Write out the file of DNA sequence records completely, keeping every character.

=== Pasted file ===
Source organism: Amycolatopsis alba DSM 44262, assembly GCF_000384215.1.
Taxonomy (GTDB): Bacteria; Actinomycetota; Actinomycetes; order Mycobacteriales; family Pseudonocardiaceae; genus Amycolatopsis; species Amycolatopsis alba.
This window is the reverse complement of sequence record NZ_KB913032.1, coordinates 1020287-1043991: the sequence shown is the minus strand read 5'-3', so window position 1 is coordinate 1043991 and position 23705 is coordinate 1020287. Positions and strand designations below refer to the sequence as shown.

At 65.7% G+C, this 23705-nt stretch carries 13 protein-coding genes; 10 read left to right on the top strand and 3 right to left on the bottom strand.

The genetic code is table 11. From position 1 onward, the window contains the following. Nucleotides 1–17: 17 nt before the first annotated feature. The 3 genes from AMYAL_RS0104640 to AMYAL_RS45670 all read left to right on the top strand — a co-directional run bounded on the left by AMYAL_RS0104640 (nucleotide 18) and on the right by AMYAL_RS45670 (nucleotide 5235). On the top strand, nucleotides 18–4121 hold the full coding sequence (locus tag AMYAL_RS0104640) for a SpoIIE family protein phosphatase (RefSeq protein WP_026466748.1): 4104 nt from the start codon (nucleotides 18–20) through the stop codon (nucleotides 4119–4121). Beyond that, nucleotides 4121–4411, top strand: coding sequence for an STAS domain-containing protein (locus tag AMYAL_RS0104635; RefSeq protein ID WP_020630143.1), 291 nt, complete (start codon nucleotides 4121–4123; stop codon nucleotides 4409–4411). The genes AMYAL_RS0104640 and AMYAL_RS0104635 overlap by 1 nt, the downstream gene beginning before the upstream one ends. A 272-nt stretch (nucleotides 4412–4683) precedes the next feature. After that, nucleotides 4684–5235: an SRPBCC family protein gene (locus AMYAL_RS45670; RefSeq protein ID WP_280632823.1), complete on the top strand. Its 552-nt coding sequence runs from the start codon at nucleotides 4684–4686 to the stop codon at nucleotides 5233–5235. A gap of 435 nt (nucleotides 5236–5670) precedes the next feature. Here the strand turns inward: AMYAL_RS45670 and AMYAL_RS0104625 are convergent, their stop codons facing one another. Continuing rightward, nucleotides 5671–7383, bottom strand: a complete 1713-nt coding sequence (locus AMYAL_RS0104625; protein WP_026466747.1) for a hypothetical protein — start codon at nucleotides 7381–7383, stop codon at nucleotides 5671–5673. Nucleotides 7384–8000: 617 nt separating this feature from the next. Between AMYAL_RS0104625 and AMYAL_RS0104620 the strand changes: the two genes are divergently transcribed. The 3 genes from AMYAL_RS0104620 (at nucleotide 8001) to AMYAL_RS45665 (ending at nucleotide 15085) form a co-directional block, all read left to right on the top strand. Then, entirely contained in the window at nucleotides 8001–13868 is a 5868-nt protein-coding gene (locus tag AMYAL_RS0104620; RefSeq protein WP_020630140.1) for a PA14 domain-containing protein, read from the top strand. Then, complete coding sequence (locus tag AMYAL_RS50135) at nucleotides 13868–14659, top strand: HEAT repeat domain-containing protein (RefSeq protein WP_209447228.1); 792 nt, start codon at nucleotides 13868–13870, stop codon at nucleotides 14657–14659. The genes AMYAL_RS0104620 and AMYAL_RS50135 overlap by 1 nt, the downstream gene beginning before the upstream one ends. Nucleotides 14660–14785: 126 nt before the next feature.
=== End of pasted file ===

Source organism: Amycolatopsis alba DSM 44262, assembly GCF_000384215.1.
Taxonomy (GTDB): Bacteria; Actinomycetota; Actinomycetes; order Mycobacteriales; family Pseudonocardiaceae; genus Amycolatopsis; species Amycolatopsis alba.
This window is the reverse complement of sequence record NZ_KB913032.1, coordinates 1020287-1043991: the sequence shown is the minus strand read 5'-3', so window position 1 is coordinate 1043991 and position 23705 is coordinate 1020287. Positions and strand designations below refer to the sequence as shown.

At 65.7% G+C, this 23705-nt stretch carries 13 protein-coding genes; 10 read left to right on the top strand and 3 right to left on the bottom strand.

The genetic code is table 11. From position 1 onward, the window contains the following. Nucleotides 1–17: 17 nt before the first annotated feature. The 3 genes from AMYAL_RS0104640 to AMYAL_RS45670 all read left to right on the top strand — a co-directional run bounded on the left by AMYAL_RS0104640 (nucleotide 18) and on the right by AMYAL_RS45670 (nucleotide 5235). On the top strand, nucleotides 18–4121 hold the full coding sequence (locus tag AMYAL_RS0104640) for a SpoIIE family protein phosphatase (RefSeq protein WP_026466748.1): 4104 nt from the start codon (nucleotides 18–20) through the stop codon (nucleotides 4119–4121). Beyond that, nucleotides 4121–4411, top strand: coding sequence for an STAS domain-containing protein (locus tag AMYAL_RS0104635; RefSeq protein ID WP_020630143.1), 291 nt, complete (start codon nucleotides 4121–4123; stop codon nucleotides 4409–4411). The genes AMYAL_RS0104640 and AMYAL_RS0104635 overlap by 1 nt, the downstream gene beginning before the upstream one ends. A 272-nt stretch (nucleotides 4412–4683) precedes the next feature. After that, nucleotides 4684–5235: an SRPBCC family protein gene (locus AMYAL_RS45670; RefSeq protein ID WP_280632823.1), complete on the top strand. Its 552-nt coding sequence runs from the start codon at nucleotides 4684–4686 to the stop codon at nucleotides 5233–5235. A gap of 435 nt (nucleotides 5236–5670) precedes the next feature. Here the strand turns inward: AMYAL_RS45670 and AMYAL_RS0104625 are convergent, their stop codons facing one another. Continuing rightward, nucleotides 5671–7383, bottom strand: a complete 1713-nt coding sequence (locus AMYAL_RS0104625; protein WP_026466747.1) for a hypothetical protein — start codon at nucleotides 7381–7383, stop codon at nucleotides 5671–5673. Nucleotides 7384–8000: 617 nt separating this feature from the next. Between AMYAL_RS0104625 and AMYAL_RS0104620 the strand changes: the two genes are divergently transcribed. The 3 genes from AMYAL_RS0104620 (at nucleotide 8001) to AMYAL_RS45665 (ending at nucleotide 15085) form a co-directional block, all read left to right on the top strand. Then, entirely contained in the window at nucleotides 8001–13868 is a 5868-nt protein-coding gene (locus tag AMYAL_RS0104620; RefSeq protein WP_020630140.1) for a PA14 domain-containing protein, read from the top strand. Then, complete coding sequence (locus tag AMYAL_RS50135) at nucleotides 13868–14659, top strand: HEAT repeat domain-containing protein (RefSeq protein WP_209447228.1); 792 nt, start codon at nucleotides 13868–13870, stop codon at nucleotides 14657–14659. The genes AMYAL_RS0104620 and AMYAL_RS50135 overlap by 1 nt, the downstream gene beginning before the upstream one ends. Nucleotides 14660–14785: 126 nt before the next feature.